A rainbow over Braithwaite

Time to get moving again. I dropped down from the summit, made my way back to the hause and set off on the path above Stoneycroft Gill before cutting across on to the path that would take me up Outerside. There was a short steep climb requiring a little scrambling – care needed on the wet, slatey rock, but it didn’t take too long to reach the summit.

The view over Stile End and Barrow towards Derwent Water
Sail and Crag Hill in the cloud
Can’t see much of Grisedale Pike

As I made my way down Outerside, the cloud was beginning to clear. Reaching the Stoneycroft Gill path on a better day when I was feeling more “fell fit” I’d have been tempted to climb up to the ridge and tackle Causey Pike and possibly Sail and Crag Hill, but I decided it was time to make my way back down to Braithwaite. I followed the path towards Barrow

then cut across back towards the top of Stile End to take in the views again as the cloud was clearing. It was boggy underfoot. When I reached the summit of the smaller hill the cloud ha completely cleared from Grisedale Pike

Grisedale Pike from Stile End
Looking over towards Coledale Hause
Towards Outerside
Causey Pike

It was a steep and slippery slope to descend down off Stile End

Following the path back down to Braithwaite with the Skiddaw massive dead ahead
Passing a mass of snowdrops as I approached the outskirts of Braithwaite
View over Braithwaite

Reaching the village I popped into the small village store and picked up a few goodies to take home (locally made fudge)

Before making my way back along the road to my B & B and a welcome brew supplied by Helen, one of the owners!

Pendle Hill

There’s a good Lancashire word – slutch. The online Collins dictionary defines it as “a fine-grained soft wet deposit that occurs on the ground after rain” and that’s a decent enough description. Last Sunday, during a walk around Pendle Hill after a few days of rainy weather, I encountered plenty of it!

Sunday promised to be a fine day so I fancied a walk. I didn’t feel like a long drive so decided to head over to Pendle as I hadn’t been there for a while. It was a sunny morning when I got up, but the car was covered in ice. It took a little while to defrost but then I loaded up the boot with my gear and set off on the drive to the small village of Barley, which sits at the foot of Pendle Hill. The roads had been quiet but when I arrived in Barley it was already very busy. There were cars parked all along the narrow roads but I decided to use the village car park. £3 for all day is reasonable enough and contributes to the upkeep. I booted up and set off, passing the Cabin cafe which had just opened. Not many customers, but it was a different story by the time I got back in the afternoon!

I walked through the attractive village

and then took the Pendle Way path along the river, heading towards the hill

And there it is

The summit is 557 metres (1,827 ft) above mean sea level. So it doesn’t qualify as a mountain, but it’s a stiff climb up the steep main path from Barley. The hill doesn’t have a distinct summit. Its a long ridge. There’s a trig point at the highest point which is known as the “Big End”.

“Pendle Hill” actually means “hill hill hill”. The following explanation is from Wikipedia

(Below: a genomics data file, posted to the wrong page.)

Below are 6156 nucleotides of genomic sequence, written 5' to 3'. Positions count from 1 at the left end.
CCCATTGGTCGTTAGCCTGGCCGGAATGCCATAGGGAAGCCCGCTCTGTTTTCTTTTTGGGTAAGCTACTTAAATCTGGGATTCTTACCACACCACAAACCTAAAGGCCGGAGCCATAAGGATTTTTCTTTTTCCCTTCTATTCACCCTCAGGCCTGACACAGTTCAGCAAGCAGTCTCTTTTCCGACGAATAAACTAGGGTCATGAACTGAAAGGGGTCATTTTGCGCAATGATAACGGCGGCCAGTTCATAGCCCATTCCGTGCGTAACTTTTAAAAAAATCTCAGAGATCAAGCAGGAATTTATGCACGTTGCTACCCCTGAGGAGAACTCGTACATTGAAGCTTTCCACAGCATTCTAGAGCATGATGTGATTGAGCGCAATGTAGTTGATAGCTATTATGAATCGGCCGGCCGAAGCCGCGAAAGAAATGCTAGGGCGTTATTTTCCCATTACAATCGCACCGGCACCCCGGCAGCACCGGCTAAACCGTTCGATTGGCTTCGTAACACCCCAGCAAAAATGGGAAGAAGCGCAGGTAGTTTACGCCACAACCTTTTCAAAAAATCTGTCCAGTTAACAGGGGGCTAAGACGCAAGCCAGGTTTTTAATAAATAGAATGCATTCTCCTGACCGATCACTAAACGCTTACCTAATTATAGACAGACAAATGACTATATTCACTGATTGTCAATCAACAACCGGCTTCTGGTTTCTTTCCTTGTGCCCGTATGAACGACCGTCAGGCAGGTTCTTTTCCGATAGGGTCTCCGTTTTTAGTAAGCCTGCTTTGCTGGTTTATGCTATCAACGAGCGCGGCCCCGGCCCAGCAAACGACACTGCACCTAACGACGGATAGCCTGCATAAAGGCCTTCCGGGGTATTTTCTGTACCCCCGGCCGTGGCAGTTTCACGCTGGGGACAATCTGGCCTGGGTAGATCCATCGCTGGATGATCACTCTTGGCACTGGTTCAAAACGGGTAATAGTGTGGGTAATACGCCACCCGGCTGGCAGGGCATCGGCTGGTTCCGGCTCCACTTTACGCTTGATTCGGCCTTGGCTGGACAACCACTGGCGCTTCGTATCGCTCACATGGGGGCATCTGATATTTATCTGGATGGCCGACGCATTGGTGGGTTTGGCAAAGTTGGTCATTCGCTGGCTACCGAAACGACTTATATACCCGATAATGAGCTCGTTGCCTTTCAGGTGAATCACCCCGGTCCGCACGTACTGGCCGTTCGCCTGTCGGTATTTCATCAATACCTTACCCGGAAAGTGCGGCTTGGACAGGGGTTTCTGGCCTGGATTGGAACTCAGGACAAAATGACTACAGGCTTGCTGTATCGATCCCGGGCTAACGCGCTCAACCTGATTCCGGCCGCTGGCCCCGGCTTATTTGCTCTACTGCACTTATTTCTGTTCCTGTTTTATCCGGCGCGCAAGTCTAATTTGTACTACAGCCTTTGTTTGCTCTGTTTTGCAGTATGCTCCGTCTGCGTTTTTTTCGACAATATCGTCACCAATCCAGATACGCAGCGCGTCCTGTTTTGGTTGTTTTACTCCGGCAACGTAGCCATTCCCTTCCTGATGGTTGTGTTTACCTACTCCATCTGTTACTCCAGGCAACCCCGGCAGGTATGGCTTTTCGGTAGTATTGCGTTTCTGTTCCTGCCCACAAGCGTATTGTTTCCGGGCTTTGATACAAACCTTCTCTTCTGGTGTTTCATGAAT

In the 13th century it was called Pennul or Penhul, apparently from the Cumbric pen and Old English hyll, both meaning “hill”. The modern English “hill” was appended later,

I followed the path, avoiding the muddy stretches as best I could and reaching the foot of the hill started to climb up the steep path. A lot of work had been done since my last visit to minimise erosion caused by the boots of a large number of people who make their way up this way. Stone steps had been laid down. There were quite a few other people making their way up. I have to admit that not being fully “fell fit” a few breathers were need. But it’s not a race!

Eventually I made it to the top of the slope and followed the much gentler path towards the summit – the “Big End”.

I wasn’t the only one there when I reached it.

On a clear day the views all round were pretty good. There’s Ingleborough and Pen-y-gent in the distance

and over to Bowland with the Lake District fells peeking over the top of the hills.

There was a microlight craft in the distance making it’s way, noisily, towards the summit

Reaching it, the pilot swooped down over our heads and then over the hill, starting to show off performing acrobatics.

This was the view back down to Barley.

I could have made my way back down to there but instead took a longer route, setting off across the peat bog towards Ogden Clough. A lot of work has been done to preserve the peat with a flagged path across the bog which meant I was able to keep my boots dry.

The top of the hill is a long, flat plateau but eventually I descended down the path into Ogden Clough crossing the river which wends its way through the valley towards Barley.

There were no paving slabs along this path so I had to navigate plenty of stretches of smud – but this was not the worst of the slutch by any means!

At a fork in the path, where one branch heads over to the Nick of Pendle, I continued to follow the river, after a while descending steeply down a slippery slope, and crossing over the river. A couple of fell runners overtook me and I watched one of the slip and fall on his backside into the water. I took extra care!

I continued along the path down the valley eventually reaching the first of two small reservoirs built to provide water for the people of Burnley.